When reading about Gödel's incompleteness theorem(s) a few years back, I vaguely remember reading the statement that one of their implications was that mathematics can not really be seen as "merely" logic. I think the reasoning was something like: since we have sentences "this cannot be proven within our logical system" and we know they are true, and knowing they are true is conceptually a proof yet on a more meta-level (since you can't strictly prove it in the logical system), the situation is in shorthand: we have statements that can be proven in mathematics, but that can't be proven in logic.(adsbygoogle = window.adsbygoogle || []).push({});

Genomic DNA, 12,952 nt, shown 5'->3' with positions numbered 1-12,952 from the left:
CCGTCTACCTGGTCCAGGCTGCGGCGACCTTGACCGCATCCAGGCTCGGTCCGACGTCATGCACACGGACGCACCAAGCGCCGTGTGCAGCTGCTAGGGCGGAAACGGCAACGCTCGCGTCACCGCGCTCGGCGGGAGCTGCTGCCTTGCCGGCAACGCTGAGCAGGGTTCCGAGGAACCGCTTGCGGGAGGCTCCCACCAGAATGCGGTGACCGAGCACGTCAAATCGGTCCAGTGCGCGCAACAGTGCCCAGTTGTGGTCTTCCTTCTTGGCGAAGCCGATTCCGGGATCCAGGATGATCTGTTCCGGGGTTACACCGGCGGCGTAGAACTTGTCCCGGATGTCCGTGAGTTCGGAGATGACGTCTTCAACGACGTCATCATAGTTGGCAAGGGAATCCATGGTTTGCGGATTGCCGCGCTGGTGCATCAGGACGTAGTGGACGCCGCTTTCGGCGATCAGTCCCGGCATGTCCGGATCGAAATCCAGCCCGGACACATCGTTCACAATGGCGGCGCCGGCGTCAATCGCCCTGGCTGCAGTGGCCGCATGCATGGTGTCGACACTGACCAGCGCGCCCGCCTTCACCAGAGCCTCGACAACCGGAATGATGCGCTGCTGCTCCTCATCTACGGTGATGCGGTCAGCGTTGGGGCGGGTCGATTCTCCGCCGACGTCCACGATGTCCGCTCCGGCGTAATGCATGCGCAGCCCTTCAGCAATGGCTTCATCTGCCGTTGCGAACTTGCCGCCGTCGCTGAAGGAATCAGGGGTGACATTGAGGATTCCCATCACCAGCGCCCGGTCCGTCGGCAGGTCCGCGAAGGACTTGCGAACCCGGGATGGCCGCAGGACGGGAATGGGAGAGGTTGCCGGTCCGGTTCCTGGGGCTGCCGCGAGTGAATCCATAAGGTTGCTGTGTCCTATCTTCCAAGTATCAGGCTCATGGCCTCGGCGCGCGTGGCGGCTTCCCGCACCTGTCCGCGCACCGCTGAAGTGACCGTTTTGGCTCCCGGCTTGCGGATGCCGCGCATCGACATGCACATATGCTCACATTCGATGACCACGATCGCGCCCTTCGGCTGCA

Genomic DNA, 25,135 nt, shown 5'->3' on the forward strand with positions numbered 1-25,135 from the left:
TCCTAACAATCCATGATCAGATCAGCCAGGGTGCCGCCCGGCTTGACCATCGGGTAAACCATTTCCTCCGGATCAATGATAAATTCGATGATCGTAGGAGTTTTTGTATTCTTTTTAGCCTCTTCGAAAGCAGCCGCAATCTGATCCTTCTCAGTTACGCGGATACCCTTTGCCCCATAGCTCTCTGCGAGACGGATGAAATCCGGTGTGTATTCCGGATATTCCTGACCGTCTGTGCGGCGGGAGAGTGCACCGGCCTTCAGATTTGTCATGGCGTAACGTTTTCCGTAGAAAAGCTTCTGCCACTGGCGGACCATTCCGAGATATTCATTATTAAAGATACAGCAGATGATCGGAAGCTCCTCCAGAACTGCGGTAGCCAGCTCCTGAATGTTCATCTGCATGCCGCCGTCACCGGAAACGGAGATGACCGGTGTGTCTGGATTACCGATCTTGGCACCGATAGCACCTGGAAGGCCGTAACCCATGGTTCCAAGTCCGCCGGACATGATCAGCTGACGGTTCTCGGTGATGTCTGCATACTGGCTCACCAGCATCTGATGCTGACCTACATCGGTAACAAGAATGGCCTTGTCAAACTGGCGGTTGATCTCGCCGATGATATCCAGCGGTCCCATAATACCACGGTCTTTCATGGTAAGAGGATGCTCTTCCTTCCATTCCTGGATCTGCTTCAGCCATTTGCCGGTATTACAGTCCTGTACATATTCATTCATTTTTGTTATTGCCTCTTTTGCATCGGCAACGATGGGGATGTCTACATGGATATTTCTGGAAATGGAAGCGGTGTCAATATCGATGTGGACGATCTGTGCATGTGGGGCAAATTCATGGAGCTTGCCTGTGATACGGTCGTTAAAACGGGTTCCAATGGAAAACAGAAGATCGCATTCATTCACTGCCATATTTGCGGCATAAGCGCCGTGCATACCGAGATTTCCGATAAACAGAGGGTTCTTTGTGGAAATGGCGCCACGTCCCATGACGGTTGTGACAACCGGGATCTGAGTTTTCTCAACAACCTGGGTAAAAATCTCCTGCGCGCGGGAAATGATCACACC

I know that sounds wishy-washy, and don't misunderstand me: I'm not trying to present that as an argument and starting a debate. Rather I'm just trying to remember what I had read and I was wondering whether this sounds familiar to someone? I was trying to find a discussion of this online but couldn't find anything. (It might be that Penrose makes such a claim(?))

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# Does Godel's theorem imply mathematics is more than logic?

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